Learning from the public: Citizens describe the need to improve end-of-life care access, provision and recognition across Europe

B.A. Daveson, J.P. Alonso, N. Calanzani, C. Ramsenthaler, M. Gysels, B. Antunes, K. Moens, E.I. Groeneveld, G. Albers, S. Finetti, F. Pettenati, C. Bausewein, I.J. Higginson, Richard Harding, L. Deliens, F. Toscani, P.L. Ferreira, L. Ceulemans, B. Gomes

Research output: Contribution to journalArticlepeer-review

14 Citations (Scopus)

Abstract

Despite ageing populations and increasing cancer deaths, many European countries lack national
policies regarding palliative and end-of-life care. The aim of our research was to determine public views regarding
end-of-life care in the face of serious illness. Methods: Implementation of a pan-European population-based
survey with adults in England, Belgium (Flanders), Germany, Italy, the Netherlands, Portugal and Spain. Three
stages of analysis were completed on open-ended question data: (i) inductive analysis to determine a
category-code framework; (ii) country-level manifest deductive content analysis; and (iii) thematic analysis to
identify cross-country prominent themes. Results: Of the 9344 respondents, 1543 (17%) answered the
open-ended question. Two prominent themes were revealed: (i) a need for improved quality of end-of-life and
palliative care, and access to this care for patients and families and (ii) the recognition of the importance of death
and dying, the cessation of treatments to extend life unnecessarily and the need for holistic care to include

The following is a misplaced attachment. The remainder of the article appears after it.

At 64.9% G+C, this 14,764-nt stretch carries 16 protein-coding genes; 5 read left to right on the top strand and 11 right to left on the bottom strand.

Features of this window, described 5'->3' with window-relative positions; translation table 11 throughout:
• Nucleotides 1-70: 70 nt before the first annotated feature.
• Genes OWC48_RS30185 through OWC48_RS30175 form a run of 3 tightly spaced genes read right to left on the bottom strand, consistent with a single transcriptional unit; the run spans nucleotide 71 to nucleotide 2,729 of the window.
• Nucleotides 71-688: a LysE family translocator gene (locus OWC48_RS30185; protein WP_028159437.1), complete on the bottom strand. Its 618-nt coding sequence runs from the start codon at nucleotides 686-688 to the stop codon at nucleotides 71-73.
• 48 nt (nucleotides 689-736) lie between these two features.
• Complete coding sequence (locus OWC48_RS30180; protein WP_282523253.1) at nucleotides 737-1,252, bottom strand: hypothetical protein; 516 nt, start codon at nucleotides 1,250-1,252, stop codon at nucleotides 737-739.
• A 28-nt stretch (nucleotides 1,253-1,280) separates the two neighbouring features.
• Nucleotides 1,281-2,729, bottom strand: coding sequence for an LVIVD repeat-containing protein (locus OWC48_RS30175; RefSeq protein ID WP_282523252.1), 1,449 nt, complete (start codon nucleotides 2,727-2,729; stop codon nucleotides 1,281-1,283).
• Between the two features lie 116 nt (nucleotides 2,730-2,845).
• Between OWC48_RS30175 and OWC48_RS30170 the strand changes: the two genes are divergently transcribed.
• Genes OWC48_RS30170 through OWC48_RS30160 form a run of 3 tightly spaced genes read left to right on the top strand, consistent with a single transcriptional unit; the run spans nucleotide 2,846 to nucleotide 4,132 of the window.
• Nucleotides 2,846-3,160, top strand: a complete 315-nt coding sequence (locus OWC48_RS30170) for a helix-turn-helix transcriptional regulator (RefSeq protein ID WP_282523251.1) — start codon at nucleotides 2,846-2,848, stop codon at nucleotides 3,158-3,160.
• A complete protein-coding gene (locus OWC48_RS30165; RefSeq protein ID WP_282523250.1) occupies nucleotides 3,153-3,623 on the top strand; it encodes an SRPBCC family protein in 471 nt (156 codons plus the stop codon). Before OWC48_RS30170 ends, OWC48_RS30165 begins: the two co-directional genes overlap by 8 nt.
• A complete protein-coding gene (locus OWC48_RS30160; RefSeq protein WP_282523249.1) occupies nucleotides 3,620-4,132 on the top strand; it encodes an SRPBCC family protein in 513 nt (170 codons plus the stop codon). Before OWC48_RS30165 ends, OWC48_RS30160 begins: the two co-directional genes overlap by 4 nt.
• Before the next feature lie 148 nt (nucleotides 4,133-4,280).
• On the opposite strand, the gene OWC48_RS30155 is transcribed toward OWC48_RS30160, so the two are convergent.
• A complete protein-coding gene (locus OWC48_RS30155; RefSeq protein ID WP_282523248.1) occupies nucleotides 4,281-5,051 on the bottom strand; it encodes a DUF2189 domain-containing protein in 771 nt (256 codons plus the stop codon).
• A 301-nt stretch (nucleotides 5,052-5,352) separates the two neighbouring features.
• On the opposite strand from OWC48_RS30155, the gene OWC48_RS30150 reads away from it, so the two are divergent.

comfort and support. Conclusions: Within Europe, the public recognizes the importance of death and dying;
they are concerned about the prioritization of quantity of life over quality of life; and they call for improved
quality of end-of-life and palliative care for patients, especially for elderly patients, and families. To fulfil the
urgent need for a policy response and to advance research and care, we suggest four solutions for European
palliative and end-of-life care: institute government-led national strategies; protect regional research funding;
consider within- and between-country variance; establish standards for training, education and service delivery.
Original languageEnglish
Pages (from-to)521-527
Number of pages7
JournalEuropean Journal of Public Health
Volume24
Issue number3
DOIs
Publication statusPublished - 1 Jun 2014

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